"Well, yeah, but--"
"Case closed," Jim said, this time not bothering to hide the chuckle. "So no need to worry about bringing flowers and food to that guy with the pitchfork."
"It's a triton, Jim, not a pitchfork."
"It looks like a pitchfork to me."
"What about the squid?" insisted Blair.
"There are no giant squid around here, Sandburg."
"How do you know?"
"I checked," Jim deadpanned.
"You checked," said Blair, his tone unbelieving.
"Yeah, when my eyes were still open. Big sentinel sweep of the area -- no giant squid," Jim said confidently.
"What about man-eating jelly fish?"
"No jelly fish."
"Gigantic poisonous sting ray?"
"No squid, no jelly fish, no sting ray, and the nearest great white is at least a couple miles from here, probably munching on grad student tender vittles," Jim said with finality.
"That ain't funny, man."
Jim laughed out loud. "Now would you hurry it up with the bait, Sandburg? At this rate the chinooks'll have left to spawn by the time we get our lines in the water."
Blair growled under his breath. "Keep your leg on, Ahab -- your whale's not going anywhere. And may I remind you that the only reason I'm playing bait boy today is because yesterday you whined too much about your hands smelling like raw anchovies and how you couldn't get the smell off. I am not going through that again tonight, man. Here -- your rig's ready."
Finally opening his eyes, Jim reached over to take his pole from Blair's hand. He smiled sweetly at the anthropologist. "Thank you, Bait Boy," he said in his most polite tone.
Blair glared at Jim as he picked up the end of his own line to bait it for the hopefully large king salmon he planned to catch. "I need to learn to keep my mouth shut one of these days," he muttered, but his blue eyes twinkled and Jim noticed that they'd taken on the same beautiful color of the sea. The kid's hair sprung out comically from beneath his own knit cap as if exploding from the pure energy of its owner.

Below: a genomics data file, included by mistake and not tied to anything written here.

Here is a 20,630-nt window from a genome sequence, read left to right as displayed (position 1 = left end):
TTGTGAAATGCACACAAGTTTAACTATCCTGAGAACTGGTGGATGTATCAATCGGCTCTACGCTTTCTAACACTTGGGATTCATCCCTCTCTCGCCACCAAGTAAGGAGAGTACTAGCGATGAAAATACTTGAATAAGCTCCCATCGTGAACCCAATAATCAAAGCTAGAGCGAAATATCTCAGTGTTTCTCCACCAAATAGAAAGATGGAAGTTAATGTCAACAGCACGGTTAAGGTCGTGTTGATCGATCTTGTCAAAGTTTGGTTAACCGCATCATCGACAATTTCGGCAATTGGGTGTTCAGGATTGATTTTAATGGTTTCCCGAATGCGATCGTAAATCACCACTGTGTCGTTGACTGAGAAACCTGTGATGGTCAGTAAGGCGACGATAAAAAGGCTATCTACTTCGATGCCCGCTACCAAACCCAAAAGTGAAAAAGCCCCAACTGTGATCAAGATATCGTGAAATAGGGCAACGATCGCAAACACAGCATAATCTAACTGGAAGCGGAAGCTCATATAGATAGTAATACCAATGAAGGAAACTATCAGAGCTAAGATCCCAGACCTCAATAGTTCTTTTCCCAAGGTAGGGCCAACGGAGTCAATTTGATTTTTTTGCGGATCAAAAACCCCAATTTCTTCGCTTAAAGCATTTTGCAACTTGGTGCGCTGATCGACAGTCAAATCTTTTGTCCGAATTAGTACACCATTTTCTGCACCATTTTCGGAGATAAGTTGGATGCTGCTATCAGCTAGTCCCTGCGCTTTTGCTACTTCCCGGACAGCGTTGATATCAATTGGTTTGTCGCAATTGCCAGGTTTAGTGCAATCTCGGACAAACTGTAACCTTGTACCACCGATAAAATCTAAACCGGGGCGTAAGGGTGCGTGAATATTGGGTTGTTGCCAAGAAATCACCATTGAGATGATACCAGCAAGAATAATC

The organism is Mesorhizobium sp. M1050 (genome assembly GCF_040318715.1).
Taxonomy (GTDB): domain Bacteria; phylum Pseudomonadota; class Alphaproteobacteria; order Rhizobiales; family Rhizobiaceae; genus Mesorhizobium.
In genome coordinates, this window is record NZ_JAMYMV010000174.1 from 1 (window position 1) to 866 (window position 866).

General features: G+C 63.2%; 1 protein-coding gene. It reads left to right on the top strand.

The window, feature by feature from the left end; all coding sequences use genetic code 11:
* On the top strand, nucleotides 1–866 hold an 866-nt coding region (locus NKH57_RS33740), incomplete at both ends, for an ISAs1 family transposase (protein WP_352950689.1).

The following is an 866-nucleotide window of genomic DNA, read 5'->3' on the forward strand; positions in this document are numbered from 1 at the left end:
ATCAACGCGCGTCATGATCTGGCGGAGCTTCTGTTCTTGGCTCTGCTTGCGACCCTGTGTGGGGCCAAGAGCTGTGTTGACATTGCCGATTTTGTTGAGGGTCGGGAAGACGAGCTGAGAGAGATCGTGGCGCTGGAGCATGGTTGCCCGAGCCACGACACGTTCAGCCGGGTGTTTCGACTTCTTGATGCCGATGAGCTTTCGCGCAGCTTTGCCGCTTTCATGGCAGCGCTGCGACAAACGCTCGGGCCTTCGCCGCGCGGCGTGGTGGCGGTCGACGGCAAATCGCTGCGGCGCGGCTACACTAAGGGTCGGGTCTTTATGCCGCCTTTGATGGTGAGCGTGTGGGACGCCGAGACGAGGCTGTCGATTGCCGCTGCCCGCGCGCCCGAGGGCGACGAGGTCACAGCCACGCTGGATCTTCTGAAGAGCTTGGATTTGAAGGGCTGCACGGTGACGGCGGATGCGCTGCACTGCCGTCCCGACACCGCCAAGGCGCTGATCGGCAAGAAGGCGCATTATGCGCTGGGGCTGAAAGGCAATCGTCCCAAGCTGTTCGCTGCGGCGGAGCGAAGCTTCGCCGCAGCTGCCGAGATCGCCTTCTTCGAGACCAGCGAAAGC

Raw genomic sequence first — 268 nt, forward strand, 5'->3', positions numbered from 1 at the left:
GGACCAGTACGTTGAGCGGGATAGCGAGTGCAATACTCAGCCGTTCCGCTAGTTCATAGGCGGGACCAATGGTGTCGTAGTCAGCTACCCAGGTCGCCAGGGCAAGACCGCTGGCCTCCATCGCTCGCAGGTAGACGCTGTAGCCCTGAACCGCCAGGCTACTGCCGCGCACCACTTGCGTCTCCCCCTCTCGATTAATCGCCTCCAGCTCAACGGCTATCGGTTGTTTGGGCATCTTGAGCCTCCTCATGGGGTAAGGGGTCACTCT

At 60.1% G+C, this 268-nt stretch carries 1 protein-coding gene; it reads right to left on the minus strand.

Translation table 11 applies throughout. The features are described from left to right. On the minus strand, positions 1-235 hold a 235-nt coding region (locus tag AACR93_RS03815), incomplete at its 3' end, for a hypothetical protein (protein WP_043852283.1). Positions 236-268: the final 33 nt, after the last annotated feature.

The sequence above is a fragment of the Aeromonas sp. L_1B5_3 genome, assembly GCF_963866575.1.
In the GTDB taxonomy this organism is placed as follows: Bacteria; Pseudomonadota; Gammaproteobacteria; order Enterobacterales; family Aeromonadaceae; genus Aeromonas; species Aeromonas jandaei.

"Y'know," Jim mused as he proceeded to attach his setup to the down rigger that would lower his line to the proper depth, "the name Bait Boy fits perfectly with the other reason I'm not worried about The Attack of the Giant Squid." His eyes twinkled back.
Blair looked up from baiting his hook and Jim noted that his eyes had narrowed suspiciously. "Oh?"
"'Cause if I saw a giant squid coming," the detective laughed mischievously , "I'd throw you in as an offering, narrowly escaping myself to tell the tale."
"Not if you smell better!" The retort was followed in rapid sequence by a loud splat! as a silver form flew through the air with deadly accuracy and the frozen anchovy made contact with Jim's chest.
"YUCK! .... oh, PHEW! SANDBURG!!!!"
"I got one!!!" echoed the shout as it traveled across the quiet, calm waters of the isolated lake in the Cascade mountains.
The broad rubber-tipped oar thudded against the inside of the aluminum canoe as Blair dropped it and seized his pole with both hands, eyes sparkling and mouth grinning as he fought to retain control of the jiggling pole. Whhzzzzzzz! Line ripped of the end of the shiny black tip amid shouts of Blair's "whoo hoo!" and Jim's equally excited coaching -- "easy does it -- keep your tip up -- tighten the drag just a tad -- that's it, Chief..."